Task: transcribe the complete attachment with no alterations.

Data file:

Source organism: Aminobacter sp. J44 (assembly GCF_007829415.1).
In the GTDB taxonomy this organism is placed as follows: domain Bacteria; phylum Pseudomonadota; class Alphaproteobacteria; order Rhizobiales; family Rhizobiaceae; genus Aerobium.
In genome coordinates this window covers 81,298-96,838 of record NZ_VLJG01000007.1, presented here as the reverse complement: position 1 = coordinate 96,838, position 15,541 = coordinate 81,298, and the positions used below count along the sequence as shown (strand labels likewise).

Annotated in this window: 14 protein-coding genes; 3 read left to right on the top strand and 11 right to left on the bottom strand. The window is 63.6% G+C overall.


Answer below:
Source organism: Aminobacter sp. J44 (assembly GCF_007829415.1).
In the GTDB taxonomy this organism is placed as follows: domain Bacteria; phylum Pseudomonadota; class Alphaproteobacteria; order Rhizobiales; family Rhizobiaceae; genus Aerobium.
In genome coordinates this window covers 81,298-96,838 of record NZ_VLJG01000007.1, presented here as the reverse complement: position 1 = coordinate 96,838, position 15,541 = coordinate 81,298, and the positions used below count along the sequence as shown (strand labels likewise).

Annotated in this window: 14 protein-coding genes; 3 read left to right on the top strand and 11 right to left on the bottom strand. The window is 63.6% G+C overall.